Bevins Goodman: That’s a great idea.

Bevins Goodman: You know, we haven’t been doing that so far, but we really should, and I want to mention something, we have an employee here who is an all star employee, and we treat a sort of rare disease called cutaneous t-cell lymphoma, and our employee actually told our patient about a foundation that is devoted to patients with this cutaneous t-cell lymphoma, and the patient went to a conference that was put on by The Cutaneous T-Cell Lymphoma Foundation, which is essentially about supporting other patients who have this. It’s where patients are able to go, and speak with other patients who have this rare disease, and it’s impacted her life so greatly. And she kept us up to date with how the foundation has grown and how the conferences have increased in size over the last couple years that this patient has been involved with this organization, and this past weekend, we actually went back and did a presentation for other patients with the cutaneous t-cell lymphoma, and we’ve gotten phone calls from people who saw those workshops about wanting to come in and schedule appointments.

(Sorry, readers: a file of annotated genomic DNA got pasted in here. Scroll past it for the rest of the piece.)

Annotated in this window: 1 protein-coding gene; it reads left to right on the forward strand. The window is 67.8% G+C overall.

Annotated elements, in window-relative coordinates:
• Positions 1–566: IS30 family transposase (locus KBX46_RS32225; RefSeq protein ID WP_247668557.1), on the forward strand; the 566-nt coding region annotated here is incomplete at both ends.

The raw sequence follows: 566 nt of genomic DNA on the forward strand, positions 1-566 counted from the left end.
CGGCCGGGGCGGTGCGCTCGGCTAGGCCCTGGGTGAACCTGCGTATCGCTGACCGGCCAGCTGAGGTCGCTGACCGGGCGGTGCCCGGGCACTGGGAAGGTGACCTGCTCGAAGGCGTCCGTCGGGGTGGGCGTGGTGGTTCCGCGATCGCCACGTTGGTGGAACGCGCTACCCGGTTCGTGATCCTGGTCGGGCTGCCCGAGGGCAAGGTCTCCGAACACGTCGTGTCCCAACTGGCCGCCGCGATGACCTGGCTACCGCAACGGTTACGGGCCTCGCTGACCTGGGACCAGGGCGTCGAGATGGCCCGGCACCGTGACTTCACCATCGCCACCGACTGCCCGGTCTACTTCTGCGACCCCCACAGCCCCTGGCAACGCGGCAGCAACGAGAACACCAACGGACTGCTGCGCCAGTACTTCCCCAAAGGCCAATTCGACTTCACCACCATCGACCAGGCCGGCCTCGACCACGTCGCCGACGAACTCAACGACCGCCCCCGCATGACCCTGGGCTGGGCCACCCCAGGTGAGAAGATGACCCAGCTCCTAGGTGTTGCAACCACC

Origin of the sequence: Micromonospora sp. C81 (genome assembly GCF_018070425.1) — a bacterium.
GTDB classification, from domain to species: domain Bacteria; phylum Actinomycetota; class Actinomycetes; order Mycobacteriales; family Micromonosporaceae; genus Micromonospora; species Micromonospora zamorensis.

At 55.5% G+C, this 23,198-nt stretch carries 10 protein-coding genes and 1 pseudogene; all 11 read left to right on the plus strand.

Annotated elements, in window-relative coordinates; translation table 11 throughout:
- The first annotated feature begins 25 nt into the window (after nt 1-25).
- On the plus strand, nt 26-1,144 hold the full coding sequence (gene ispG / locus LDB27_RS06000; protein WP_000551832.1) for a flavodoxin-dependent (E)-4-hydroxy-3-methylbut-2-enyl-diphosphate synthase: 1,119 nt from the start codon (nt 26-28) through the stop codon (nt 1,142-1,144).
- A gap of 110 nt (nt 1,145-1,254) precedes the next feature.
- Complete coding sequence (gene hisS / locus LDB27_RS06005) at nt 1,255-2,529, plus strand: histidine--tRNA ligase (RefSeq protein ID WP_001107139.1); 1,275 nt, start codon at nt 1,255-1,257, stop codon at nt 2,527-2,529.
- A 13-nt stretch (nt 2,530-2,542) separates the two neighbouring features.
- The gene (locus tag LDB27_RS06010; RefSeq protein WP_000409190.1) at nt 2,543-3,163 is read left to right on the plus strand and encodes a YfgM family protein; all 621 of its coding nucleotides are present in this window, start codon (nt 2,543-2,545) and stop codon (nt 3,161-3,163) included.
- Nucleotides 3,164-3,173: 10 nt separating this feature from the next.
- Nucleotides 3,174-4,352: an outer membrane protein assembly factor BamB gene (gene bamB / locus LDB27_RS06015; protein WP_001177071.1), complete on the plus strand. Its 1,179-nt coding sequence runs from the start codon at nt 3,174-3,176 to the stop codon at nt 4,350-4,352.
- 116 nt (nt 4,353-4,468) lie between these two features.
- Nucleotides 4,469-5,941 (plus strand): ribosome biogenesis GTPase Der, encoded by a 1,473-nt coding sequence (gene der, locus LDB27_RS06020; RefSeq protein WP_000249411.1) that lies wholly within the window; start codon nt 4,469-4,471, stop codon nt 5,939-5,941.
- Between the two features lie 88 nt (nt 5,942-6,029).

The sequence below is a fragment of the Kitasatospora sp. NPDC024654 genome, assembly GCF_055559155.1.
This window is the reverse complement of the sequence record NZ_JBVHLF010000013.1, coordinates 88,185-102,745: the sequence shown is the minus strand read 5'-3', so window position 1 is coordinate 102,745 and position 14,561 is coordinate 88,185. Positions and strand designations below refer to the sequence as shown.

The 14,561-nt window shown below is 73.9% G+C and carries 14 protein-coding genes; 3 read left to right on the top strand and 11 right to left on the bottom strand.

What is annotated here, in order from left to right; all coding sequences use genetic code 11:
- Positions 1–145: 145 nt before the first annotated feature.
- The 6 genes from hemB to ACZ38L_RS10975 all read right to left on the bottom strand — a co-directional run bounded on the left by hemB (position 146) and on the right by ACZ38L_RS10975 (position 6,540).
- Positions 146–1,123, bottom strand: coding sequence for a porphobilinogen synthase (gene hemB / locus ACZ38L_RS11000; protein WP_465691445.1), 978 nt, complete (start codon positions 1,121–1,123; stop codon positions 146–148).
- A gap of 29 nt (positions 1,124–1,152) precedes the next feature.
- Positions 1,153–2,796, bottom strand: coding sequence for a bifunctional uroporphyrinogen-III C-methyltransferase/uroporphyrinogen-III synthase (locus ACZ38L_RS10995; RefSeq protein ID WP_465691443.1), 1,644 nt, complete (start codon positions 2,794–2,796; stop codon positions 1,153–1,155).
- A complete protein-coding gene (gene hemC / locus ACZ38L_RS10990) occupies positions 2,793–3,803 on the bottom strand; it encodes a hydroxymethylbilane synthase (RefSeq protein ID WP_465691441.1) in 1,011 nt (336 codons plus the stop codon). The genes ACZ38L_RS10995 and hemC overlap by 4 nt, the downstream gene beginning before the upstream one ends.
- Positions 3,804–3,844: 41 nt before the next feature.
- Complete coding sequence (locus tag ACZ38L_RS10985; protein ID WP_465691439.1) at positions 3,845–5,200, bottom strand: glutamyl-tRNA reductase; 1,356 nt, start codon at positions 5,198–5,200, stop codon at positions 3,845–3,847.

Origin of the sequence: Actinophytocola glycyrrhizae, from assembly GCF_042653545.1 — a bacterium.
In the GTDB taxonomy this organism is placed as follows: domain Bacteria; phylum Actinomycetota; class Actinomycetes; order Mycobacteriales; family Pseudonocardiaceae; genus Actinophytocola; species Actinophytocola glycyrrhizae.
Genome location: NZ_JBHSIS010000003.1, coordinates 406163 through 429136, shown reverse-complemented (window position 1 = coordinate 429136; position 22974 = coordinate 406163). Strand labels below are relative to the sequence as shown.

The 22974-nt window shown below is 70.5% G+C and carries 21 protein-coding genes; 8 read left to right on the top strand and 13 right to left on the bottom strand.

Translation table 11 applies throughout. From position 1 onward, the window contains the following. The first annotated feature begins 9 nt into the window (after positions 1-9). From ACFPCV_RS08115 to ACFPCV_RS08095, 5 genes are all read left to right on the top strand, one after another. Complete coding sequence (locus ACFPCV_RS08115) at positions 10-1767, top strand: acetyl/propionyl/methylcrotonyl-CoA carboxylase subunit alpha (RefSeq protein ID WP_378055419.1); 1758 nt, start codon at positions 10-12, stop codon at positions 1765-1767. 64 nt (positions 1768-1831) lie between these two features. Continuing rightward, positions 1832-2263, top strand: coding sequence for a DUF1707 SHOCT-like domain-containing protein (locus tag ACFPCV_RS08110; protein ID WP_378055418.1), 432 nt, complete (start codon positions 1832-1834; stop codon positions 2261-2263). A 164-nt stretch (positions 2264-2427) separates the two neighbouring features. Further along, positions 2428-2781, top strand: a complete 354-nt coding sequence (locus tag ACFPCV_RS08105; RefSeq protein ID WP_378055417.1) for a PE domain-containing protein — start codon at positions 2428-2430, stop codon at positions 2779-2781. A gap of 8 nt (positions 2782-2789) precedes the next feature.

Bevins Goodman: So it’s funny how that kind of happened, but it was all due to our nurse going above and beyond, and wanting to share a supportive resource with a patient who didn’t know anybody else who had this disease [inaudible 00:25:53] and I think that would be a really impactful story to share with the public, so thanks for that idea.

Jennifer: It absolutely would, and a quick video on a nice smartphone, of your nurse or the employee telling the audience that same story and explaining that those resources are available, would go a long way. And so the more that you can put your employees front and center, especially if patients are going to interact with those employees? The more you can do that, the better. And it doesn’t sound like you have a problem with turnover, or that you have a cultural problem, business ta lot of practices that we work with do, and so recognizing employees that have done a really good job, or recognizing anniversaries and birthdays and things like that help to communicate the culture that you’ve got, so that as you expand you’re able to attract the best of the best.

Jennifer: And so it kind of plays many parts. I mean more and more, we’re finding yeah, I mean, you can focus so much on attracting new patients, but if you can … that’s one side of marketing, that whole external side, and really taking advantage of the digital footprint to attract patients, but spending more time now with your employees, because your employees are your biggest fans and your biggest

Bevins Goodman: They really are, yeah.

Jennifer: They’re going to bring the folks in.